Forgive me faithful followers for it has been two years since my last blog post. The mundanities of real life conspired against me and blogging slipped down a long list of things to do. I shall endeavour to do better!
Recently we found ourselves heading south from Edinburgh and so decided to call in at Eskrigg Reserve just outside Lockerbie in the hope of seeing some red squirrels. The nature reserve is a short detour from the M74 but we opted for a cross country route and instead took the A701.
Our first stop was Halmyre House, a private 19th century mansion which incorporates the remains of a probable 16th century castle, just beyond Whitmuir (which is an excellent place to stop for nourishment).
The oldest part of the building contains two vaulted chambers from the basement of an old castle of the Tweedies of Drumelzier who owned it until the early 17th century. The house was extensively remodelled in 1856 in the Scots baronial style and was later inherited by the eccentric gun collector Charles Gordon.
Next on the list was the site of a castle called Kittlehall which required a slight detour just to the south of Broughton but on the way past we stopped briefly at Harehill Knowe, a probable prehistoric burial cairn on the flood plain of Holms Water.
Across the road from the cairn I spotted five deer grazing on the slopes of Rachan Hill. Actually I only spotted three but noticed two more while processing the photos later.
Further down the road we reached the site of Kittlehall, a castle belonging to the family of Geddes of Rachan, which was probably built in the 16th century.
By 1775 the tower was in ruins and was replaced by the house of Rachan to the north-east. Although there are no longer any remains of the castle it’s quite a picturesque spot. The ruins of another property of the Geddes family, Wrae Tower, can be seen in the distance.
We retraced our steps and rejoined the main road, just before it starts to follow the River Tweed, but after only a few more kilometres of twisty country roads we stopped again, this time without deviating from our route. Just outside the village of Tweedsmuir the fort known as Oliver Castle can be seen from the road.
Another castle of the Tweedies, also named Oliver Castle, is mentioned in a document at the beginning of the 13th century but its exact location is not known. It has suggested that it may have stood within the fort of the same name although this isn’t clear and requires further research.
A few hundred metres away jutting out into the road is The Bield, formerly a coaching inn on the road from Edinburgh to Moffat and Carlisle.
On one of the window lintels is the date 1726 however the house is built on the site of, and may possibly incorporate part of, Bield Tower.
We continued to follow the Tweed, the road gradually climbing as we approached Tweed’s Well – the source of the River Tweed. As is often the case with river sources there isn’t a great deal to see, the water emerging from the landscape and forming ever-growing trickles as it begins its 156 kilometre journey to the east coast.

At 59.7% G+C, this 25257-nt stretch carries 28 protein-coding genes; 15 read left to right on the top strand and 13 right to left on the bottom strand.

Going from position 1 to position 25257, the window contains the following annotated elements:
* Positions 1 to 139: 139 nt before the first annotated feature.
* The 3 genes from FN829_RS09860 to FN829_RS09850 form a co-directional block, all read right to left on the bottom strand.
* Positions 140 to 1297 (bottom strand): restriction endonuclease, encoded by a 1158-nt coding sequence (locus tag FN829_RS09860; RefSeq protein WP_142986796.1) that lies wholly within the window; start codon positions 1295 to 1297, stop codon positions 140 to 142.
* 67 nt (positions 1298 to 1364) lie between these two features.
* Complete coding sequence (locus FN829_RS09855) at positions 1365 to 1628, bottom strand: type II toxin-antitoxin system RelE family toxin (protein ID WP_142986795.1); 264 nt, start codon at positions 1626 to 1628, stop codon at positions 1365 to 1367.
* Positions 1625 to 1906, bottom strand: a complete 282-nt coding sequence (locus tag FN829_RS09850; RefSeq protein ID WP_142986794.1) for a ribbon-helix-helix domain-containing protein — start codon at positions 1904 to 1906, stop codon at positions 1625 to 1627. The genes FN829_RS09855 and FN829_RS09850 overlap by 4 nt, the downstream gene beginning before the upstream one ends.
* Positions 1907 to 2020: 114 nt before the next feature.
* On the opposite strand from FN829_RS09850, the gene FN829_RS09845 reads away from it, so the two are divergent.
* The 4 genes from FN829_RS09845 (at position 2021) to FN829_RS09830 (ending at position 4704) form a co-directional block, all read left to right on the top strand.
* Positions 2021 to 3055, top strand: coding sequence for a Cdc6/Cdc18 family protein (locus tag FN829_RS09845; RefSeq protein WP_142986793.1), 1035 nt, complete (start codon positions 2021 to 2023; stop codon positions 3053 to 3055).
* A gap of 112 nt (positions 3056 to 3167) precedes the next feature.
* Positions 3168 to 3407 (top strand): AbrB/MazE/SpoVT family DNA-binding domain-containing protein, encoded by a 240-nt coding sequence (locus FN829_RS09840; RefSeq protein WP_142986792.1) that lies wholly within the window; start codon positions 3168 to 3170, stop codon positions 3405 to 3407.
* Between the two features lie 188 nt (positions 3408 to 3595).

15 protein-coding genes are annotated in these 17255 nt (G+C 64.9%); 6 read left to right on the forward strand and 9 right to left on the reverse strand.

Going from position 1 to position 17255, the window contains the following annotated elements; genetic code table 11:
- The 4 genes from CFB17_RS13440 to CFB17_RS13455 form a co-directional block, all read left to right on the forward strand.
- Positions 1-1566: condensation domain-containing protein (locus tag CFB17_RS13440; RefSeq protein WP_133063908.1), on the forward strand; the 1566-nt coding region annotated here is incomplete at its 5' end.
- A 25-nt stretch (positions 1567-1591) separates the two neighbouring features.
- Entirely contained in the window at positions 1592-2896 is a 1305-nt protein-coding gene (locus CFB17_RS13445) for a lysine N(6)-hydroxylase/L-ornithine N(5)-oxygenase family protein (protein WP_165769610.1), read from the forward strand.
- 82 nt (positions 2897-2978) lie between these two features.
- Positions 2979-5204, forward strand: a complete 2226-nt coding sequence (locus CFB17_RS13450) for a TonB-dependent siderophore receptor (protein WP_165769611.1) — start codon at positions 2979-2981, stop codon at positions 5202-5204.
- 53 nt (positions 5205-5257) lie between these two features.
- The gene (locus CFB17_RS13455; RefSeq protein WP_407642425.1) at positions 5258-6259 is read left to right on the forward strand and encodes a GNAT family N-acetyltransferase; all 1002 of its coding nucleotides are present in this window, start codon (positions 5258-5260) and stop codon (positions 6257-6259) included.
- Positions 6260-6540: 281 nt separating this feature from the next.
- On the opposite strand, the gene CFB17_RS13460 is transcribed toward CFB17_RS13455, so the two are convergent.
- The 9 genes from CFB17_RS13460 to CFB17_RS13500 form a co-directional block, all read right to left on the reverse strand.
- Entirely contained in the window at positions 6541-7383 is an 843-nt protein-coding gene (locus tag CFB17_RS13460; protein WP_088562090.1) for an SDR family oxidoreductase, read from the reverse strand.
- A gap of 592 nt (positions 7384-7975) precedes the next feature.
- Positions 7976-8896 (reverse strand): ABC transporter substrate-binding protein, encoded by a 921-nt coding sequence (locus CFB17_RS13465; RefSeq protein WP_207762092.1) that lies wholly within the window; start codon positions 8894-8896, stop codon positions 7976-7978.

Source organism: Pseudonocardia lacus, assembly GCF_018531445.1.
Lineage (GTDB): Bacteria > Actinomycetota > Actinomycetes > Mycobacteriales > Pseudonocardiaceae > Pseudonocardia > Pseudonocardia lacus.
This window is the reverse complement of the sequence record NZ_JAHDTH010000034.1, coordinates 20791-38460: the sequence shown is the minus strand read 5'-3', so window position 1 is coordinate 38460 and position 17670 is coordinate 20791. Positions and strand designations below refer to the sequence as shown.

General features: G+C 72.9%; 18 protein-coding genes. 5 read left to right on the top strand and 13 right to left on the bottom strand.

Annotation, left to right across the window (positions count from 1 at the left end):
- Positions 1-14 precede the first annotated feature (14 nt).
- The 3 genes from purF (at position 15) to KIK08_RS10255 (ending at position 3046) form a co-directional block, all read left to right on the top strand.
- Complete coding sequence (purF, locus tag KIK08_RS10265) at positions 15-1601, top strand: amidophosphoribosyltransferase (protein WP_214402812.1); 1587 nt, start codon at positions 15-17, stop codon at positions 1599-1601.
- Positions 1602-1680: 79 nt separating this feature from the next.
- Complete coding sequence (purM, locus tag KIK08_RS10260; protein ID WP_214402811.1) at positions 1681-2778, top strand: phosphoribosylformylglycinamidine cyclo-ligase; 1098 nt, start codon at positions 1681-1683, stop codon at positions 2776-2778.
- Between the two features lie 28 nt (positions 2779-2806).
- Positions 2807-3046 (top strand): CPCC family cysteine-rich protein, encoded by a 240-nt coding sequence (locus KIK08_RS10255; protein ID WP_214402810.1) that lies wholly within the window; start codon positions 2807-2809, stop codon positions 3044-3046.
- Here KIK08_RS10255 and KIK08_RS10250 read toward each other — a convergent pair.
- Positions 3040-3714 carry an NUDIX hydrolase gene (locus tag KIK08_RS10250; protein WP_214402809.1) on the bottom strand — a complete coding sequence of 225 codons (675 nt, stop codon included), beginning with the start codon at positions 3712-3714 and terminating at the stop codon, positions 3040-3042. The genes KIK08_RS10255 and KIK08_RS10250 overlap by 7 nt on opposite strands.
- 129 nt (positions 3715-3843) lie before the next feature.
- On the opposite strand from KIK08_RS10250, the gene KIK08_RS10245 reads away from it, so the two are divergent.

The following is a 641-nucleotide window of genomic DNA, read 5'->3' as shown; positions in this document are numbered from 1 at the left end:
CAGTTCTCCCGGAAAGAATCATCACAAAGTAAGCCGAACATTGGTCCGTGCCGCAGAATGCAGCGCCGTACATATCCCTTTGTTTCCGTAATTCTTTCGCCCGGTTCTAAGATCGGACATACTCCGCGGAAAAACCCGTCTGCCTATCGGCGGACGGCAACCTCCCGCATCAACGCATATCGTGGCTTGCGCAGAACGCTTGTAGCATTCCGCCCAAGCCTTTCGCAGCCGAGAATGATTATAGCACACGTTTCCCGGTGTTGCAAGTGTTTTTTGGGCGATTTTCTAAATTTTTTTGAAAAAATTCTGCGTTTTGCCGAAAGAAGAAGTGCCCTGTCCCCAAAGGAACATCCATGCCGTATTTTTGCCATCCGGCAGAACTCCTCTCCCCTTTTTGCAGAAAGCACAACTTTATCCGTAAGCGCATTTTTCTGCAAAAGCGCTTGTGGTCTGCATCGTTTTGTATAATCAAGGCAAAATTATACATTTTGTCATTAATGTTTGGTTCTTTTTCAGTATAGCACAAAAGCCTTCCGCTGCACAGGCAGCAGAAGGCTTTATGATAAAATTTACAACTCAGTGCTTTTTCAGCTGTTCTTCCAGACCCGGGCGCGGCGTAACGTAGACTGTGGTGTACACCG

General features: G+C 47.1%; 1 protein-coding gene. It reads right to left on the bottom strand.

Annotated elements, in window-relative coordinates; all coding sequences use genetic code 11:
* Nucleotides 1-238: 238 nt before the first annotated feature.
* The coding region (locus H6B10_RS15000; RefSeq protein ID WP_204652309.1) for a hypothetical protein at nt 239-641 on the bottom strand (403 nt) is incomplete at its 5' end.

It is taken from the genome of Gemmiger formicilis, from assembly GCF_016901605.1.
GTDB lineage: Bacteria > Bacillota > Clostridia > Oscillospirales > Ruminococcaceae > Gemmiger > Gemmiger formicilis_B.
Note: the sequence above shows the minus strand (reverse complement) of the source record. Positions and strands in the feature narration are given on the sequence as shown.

Interestingly three of Scotland’s major rivers, the Tweed, the Clyde and the Annan, rise in these hills:
Annan, Tweed and Clyde rise oot the ae hillside
The view back along the road down the Tweed valley was an impressive sight, although not nearly as impressive as what was to come.
Our next stop was again just a few hundred metres on. Around a couple of twisty corners we were stopped in our tracks, almost literally, by the magnificent view down into the Devil’s Beef Tub, a dramatic 150 metre deep hollow between four hills and one of two main sources of the aforementioned River Annan.
Having made numerous stops already we made a decision to crack on, however we couldn’t resist one more stop at Lochhouse Tower.
A beautifully-restored 16th century tower house, it can now be rented as self-catering holiday accommodation.
Our country road exploring was over for today as we joined the M74 motorway on our journey south, but as we approached Lockerbie we turned off for our final stop at Eskrigg Reserve. Consisting of seven acres of mixed woodland around an old curling pond on the Castle Milk estate (named for Castlemilk, a castle of the Bruces dating back to the 12th or 13th centuries), it has gradually developed since the 1980s into a great wee nature reserve. It happens to be an excellent place to see red squirrels, and that was the main reason for our visit.
We made our way to the purpose-built hide at the edge of the pond and settled in. We only had to wait a matter of minutes before we saw our first red squirrel, perched on a broken branch while nibbling on a nut.
He was soon followed by several other squirrels who came to explore the feeders. I’ll let the photos of these adorable animals do the talking.
This suckling female was chewing on a deer antler nailed to a tree, which they apparently do to absorb extra nutrients.
One greedy male climbed right into the feeder for a better rummage through the nuts, the lid closing behind him. He was in there for a good few minutes and while he was enjoying his lunch a second male appeared and sat on the lid, seemingly unaware of his competitor within.
Just after I took this photo the squirrel in the feeder made his presence known by lifting the lid and the second squirrel scarpered around the tree.
We could have watched the squirrels for hours longer than we did but we unfortunately had to drag ourselves away to continue on our journey south beyond the geographical remit of this website. As we got back to the car the rain started to fall with quite fortuitous timing. I’m sure we’ll be back!